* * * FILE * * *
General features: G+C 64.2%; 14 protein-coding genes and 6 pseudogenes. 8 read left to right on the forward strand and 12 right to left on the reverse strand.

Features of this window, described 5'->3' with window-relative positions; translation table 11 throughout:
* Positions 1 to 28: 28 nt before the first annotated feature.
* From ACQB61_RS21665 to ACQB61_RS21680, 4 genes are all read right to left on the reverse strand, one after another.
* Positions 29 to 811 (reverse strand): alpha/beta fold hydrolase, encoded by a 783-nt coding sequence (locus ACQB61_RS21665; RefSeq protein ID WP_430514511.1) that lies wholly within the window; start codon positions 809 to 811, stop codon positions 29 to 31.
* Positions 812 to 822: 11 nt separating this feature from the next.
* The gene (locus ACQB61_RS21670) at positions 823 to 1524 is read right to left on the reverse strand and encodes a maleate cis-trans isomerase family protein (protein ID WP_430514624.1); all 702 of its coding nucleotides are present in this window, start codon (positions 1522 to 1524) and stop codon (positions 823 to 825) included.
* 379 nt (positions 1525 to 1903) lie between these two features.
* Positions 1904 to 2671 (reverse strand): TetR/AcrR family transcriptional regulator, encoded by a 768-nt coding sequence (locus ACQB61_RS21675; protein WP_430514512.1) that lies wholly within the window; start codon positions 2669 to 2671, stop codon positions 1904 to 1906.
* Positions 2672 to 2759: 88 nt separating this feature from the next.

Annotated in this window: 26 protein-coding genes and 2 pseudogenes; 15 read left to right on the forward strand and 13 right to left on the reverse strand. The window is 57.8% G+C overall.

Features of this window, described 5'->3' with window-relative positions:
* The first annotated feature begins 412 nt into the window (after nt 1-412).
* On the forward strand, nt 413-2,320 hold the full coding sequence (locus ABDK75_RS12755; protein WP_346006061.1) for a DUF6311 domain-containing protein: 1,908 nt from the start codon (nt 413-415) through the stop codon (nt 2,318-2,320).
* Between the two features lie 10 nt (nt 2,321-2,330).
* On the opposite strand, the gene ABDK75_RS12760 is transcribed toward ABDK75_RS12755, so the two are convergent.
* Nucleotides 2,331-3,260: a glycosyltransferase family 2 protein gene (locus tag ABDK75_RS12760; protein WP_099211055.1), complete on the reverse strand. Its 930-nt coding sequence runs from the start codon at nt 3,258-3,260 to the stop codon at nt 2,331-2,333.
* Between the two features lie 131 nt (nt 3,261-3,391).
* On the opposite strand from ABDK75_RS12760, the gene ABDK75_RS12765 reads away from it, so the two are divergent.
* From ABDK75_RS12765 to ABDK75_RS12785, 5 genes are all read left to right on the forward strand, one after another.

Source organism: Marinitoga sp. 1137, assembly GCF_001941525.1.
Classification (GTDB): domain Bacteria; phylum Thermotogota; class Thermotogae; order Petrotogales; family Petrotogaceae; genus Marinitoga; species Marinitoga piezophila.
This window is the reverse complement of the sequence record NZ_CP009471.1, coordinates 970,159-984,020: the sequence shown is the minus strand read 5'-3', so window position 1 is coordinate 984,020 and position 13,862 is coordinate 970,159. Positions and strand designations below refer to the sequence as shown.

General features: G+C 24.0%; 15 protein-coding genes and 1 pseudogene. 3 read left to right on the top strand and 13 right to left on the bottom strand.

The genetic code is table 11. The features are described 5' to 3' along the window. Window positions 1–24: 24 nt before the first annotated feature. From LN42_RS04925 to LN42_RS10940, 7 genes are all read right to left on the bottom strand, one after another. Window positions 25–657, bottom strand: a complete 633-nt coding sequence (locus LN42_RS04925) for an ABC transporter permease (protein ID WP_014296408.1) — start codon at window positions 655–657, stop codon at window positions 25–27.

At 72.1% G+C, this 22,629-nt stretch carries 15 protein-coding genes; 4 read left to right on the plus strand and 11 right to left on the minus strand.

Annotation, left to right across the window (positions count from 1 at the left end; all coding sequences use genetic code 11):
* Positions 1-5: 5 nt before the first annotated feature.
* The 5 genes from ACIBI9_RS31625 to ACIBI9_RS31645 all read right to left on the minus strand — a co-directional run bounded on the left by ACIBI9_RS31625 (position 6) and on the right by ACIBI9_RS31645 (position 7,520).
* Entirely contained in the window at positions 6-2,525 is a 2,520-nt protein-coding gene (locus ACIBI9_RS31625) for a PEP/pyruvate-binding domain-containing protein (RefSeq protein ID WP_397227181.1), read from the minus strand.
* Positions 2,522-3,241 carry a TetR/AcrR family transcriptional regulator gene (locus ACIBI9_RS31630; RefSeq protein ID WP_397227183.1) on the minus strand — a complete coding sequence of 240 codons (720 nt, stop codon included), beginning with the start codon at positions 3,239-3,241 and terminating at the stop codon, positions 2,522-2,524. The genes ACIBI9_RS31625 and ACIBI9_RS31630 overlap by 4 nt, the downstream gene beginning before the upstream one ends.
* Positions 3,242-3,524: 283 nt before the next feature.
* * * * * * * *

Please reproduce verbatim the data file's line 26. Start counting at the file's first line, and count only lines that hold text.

At 72.1% G+C, this 22,629-nt stretch carries 15 protein-coding genes; 4 read left to right on the plus strand and 11 right to left on the minus strand.